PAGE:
Mental Health is an Uncomfortable Subject

Mental Health is an Uncomfortable Subject

Mental Health is an uncomfortable subject for many, it calls on us to face our vulnerability, consider our attitudes, and possibly reconsider our bias. Just because we work in healthcare, don’t think we have this covered.

In my years in emergency care, I’ve seen the whole range of emotion, behaviour and deflection play out when it comes to mental health – from denying it’s a ‘thing’ to real love and compassion. I’ve seen lives shattered and beautiful reconnections. 

On a more personal note, I know first-hand how devastating, isolating and all-consuming poor mental health can be. On the cusp of adulthood, I suffered a period of extreme anxiety, agoraphobia, panic attacks, the works – it derailed my life completely. 

I felt weak, less than my peers, ashamed, inadequate and afraid – for many years after I had recovered from the acute bout. I never talked about it, even within my own family. I went through college, my nursing career, my friendships and early relationships terrified anyone would find out – in doing this I helped maintain the stigma. 

In fact, it was one of the most powerful periods of my life, it has totally shaped the human I have become. Yet it has taken me decades to feel able to talk about it – to acknowledge that I, like at least 30% of the population, have suffered poor mental health.

This is why awareness weeks are important. It is not about a hat tip to mental health, it’s about healing – healing the attitudes, the stigma, the judgement even. It’s about making what can sometimes be invisible, visible. It’s about how we stay connected to ourselves and our fellow humans – how we really lean into the discomfort of facing stuff we might not be able to fix.

In healthcare we have two responsibilities here – the way we care for our patients and the attitudes we bring, and perhaps even more critically the way we care for each other and the judgements we make. There is no doubt that this last year made an assault on the mental health of most across the healthcare world at some point or another. 

Denying this or pushing it down is not the answer: creating time and space to deal with it is. Some of the principles outlined in Mental Health Awareness week are about connecting with nature – even for a few minutes, they help to ground, connect and energise us for sure. Check out The Mental Health Foundation focus on nature this week, you can check out their aims and evidence here

While focussing on what you can do to restore yourself is important, it can be undone in a second by judgement, invalidation and organisational culture.

As well as the practical mental health strategies offered during mental health awareness week, let’s consider the bigger picture here. Let’s start to heal the rift, the othering, the disconnection that our attitudes and beliefs around mental health have created – and by default what people who experience poor mental health endure.

This starts with each of us getting brave enough to look inward at our own views, biases and experiences, then look at what we put out into the world and consider what impact that has. Then the tougher bit, consider whether this is who we want to be or whether we might have some things to reconcile.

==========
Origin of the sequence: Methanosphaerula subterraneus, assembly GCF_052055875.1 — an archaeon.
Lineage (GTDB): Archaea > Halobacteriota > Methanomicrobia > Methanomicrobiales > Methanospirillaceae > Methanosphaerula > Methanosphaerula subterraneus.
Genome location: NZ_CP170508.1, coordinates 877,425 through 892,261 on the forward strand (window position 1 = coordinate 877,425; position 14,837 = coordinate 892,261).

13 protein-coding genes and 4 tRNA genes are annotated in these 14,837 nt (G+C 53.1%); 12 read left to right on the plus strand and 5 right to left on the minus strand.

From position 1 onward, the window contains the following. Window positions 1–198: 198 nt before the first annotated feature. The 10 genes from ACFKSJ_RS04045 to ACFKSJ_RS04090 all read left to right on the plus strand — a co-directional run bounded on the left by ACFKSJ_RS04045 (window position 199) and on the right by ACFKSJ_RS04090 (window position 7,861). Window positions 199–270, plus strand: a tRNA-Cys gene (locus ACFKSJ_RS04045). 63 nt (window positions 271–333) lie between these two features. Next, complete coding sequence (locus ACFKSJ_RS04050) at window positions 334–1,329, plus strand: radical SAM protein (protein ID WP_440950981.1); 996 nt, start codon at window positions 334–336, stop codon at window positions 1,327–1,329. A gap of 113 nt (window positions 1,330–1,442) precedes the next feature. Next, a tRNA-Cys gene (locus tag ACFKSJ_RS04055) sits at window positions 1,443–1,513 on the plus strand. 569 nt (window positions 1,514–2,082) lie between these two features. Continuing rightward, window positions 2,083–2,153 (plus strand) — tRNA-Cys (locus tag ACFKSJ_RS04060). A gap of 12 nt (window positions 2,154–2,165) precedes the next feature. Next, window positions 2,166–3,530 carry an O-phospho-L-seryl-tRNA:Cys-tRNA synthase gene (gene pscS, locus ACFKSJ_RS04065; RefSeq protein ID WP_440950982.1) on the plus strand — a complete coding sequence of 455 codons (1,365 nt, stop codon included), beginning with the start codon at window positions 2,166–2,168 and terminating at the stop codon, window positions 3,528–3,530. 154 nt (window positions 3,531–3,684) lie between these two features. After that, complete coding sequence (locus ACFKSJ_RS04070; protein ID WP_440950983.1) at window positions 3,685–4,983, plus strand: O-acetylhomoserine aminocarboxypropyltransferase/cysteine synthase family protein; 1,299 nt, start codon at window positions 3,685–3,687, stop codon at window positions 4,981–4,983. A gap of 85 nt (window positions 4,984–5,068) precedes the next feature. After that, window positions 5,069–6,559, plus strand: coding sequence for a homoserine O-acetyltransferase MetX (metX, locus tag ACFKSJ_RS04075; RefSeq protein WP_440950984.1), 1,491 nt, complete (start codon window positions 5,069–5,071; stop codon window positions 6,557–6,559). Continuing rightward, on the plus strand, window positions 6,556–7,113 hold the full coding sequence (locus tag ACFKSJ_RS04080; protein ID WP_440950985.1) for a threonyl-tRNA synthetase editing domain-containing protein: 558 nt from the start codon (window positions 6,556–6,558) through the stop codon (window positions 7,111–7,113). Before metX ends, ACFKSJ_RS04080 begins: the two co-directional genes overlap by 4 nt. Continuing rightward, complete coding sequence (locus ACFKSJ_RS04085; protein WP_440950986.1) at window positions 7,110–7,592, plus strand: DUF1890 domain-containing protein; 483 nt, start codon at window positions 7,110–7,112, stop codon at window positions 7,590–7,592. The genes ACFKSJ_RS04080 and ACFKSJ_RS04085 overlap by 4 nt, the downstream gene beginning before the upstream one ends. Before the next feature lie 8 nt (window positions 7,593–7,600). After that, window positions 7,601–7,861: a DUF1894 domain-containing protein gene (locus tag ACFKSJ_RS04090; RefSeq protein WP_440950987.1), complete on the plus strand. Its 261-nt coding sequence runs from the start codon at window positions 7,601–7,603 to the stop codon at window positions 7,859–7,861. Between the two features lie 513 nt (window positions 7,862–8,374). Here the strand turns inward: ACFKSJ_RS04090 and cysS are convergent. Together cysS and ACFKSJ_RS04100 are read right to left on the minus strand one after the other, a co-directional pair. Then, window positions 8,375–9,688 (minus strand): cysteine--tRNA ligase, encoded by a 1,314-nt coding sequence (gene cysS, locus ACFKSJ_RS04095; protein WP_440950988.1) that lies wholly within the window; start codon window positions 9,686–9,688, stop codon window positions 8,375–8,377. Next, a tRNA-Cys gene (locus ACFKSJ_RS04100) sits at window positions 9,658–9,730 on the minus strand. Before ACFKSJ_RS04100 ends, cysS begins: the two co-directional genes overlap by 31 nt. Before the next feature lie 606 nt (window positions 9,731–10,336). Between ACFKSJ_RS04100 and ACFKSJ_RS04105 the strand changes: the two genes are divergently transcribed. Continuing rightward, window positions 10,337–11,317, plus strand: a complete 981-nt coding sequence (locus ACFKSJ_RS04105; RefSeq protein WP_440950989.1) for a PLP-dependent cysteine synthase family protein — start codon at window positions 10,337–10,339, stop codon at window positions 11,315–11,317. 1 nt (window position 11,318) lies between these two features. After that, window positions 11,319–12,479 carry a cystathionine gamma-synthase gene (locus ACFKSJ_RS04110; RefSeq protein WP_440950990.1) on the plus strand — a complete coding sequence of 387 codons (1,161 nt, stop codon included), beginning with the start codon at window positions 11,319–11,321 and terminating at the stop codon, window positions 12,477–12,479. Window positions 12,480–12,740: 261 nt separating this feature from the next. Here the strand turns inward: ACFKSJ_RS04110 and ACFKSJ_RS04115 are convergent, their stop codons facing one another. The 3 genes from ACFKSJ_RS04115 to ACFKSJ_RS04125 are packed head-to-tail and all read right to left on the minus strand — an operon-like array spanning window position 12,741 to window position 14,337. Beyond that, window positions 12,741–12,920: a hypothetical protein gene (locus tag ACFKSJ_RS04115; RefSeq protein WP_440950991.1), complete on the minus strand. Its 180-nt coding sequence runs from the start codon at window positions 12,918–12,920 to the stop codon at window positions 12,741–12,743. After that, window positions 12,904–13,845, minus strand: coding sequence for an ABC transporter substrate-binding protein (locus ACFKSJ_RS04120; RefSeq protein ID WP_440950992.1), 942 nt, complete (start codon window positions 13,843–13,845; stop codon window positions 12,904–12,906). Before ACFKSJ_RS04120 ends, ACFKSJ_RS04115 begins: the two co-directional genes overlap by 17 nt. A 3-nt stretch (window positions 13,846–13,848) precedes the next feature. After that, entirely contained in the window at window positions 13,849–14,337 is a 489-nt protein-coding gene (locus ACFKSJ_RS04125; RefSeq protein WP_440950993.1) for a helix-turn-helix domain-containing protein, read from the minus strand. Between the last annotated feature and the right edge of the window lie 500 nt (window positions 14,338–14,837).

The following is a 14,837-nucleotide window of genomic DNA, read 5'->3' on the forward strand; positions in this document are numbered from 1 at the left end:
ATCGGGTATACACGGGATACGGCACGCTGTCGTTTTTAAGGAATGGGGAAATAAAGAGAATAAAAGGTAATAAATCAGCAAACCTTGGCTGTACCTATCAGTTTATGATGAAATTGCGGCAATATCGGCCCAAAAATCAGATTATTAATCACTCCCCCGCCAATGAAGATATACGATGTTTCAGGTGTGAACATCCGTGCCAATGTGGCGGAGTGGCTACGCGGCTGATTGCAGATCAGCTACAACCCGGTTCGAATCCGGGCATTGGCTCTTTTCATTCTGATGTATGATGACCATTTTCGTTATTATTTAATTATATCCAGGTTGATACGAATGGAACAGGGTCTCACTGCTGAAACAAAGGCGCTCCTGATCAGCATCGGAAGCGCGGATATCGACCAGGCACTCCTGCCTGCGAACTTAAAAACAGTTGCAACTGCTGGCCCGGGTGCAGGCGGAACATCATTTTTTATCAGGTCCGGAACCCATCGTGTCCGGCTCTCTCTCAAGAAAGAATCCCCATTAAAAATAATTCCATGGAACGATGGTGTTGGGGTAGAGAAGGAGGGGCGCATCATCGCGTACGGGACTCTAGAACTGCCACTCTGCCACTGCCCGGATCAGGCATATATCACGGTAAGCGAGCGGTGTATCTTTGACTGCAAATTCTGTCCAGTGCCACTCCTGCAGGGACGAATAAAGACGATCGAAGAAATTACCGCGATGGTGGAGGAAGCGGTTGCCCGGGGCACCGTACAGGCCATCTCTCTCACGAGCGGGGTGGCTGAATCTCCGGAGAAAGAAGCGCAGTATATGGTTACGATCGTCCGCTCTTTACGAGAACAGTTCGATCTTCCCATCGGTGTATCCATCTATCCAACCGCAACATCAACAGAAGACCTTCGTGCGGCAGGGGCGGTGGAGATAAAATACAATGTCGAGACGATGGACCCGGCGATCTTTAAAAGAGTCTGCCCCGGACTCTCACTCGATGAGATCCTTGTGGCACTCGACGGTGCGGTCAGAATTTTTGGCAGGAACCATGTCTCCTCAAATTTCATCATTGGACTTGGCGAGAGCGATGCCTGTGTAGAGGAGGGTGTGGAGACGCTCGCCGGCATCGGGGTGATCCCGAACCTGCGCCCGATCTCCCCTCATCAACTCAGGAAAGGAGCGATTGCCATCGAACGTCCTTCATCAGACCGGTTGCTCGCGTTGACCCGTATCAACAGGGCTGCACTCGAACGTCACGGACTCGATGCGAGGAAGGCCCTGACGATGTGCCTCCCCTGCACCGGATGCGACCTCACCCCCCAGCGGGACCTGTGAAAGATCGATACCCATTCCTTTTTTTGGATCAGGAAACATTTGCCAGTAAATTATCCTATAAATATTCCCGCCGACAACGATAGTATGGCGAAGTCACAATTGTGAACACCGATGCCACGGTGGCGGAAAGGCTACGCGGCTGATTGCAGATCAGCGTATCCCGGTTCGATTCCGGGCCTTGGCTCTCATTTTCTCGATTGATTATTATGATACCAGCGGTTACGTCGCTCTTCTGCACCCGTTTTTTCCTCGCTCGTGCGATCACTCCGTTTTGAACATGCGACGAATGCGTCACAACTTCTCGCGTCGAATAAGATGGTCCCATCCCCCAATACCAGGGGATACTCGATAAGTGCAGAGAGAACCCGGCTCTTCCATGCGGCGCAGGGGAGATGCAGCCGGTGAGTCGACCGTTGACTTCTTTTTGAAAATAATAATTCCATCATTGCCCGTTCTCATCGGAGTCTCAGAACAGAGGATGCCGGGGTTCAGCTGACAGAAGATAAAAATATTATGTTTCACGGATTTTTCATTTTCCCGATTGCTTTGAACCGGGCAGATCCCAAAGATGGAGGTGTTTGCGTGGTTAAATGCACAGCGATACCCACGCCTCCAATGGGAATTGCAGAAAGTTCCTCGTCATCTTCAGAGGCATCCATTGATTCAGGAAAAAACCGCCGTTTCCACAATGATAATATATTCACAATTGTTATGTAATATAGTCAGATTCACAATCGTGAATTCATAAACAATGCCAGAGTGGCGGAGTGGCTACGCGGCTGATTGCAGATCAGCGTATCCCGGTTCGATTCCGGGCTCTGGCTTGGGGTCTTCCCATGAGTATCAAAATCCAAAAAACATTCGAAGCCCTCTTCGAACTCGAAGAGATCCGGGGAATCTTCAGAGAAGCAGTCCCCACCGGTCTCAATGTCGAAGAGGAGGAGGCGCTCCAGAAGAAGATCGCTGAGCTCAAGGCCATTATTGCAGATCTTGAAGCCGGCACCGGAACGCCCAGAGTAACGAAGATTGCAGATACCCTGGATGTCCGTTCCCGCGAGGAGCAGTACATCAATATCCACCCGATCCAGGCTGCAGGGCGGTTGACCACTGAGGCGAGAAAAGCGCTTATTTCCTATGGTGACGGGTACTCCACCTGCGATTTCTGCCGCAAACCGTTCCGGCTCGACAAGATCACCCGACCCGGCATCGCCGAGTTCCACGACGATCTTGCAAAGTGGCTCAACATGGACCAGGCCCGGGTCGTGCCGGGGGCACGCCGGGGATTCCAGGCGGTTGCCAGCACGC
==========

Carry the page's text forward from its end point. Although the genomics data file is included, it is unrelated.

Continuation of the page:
Try this short exercise:

  • Sit somewhere comfortable where you won’t be disturbed for 5 -10 minutes. You might want a pad & pen to capture your learning, if you journal you may want to allow a little extra time at the end to free write, and you may prefer just to be in the moment, there is no right or wrong here.
  • Take a few slow deep breaths to centre yourself
  • Now ask yourself what you believe, no judgement – just feel it. Take note of the emotion that comes up, not just the words. How do you feel?
  • Then consider where it comes from – is it experience, is it fear, is it inherited, is it true? 
  • Is this how you want to show up in the world?
  • Keep focused on your emotion, what you are feeling, – is there something, someone, or maybe even yourself, you need to forgive, is there anything you need to let go of in order to show up how you want to? Do this now, feel the emotion and let it go.
  • What have you learned?

This is the simplest form of healing conversation. Neurologically if we don’t experience our emotions, we can’t fully process what happens to us, our experiences or memories get misfiled or supressed, and our beliefs and attitudes get distorted. Denial, judgement and othering are all examples of this distortion. 

Healing conversations enable us to reconnect with what we feel and reprocess and potentially reconcile what we think and how we show up – allowing us to connect more around the things that are important to us. 

All healing starts within, hence the conversation with yourself first. As humans we also have a lot of collective healing to do, there are so many global, cultural, national and local issues and none of us can champion everything. I fundamentally believe that connection and contribution are ingredients for good mental wellbeing, so think about what is important to you, what you have control and influence over and start to explore how you can contribute to healing.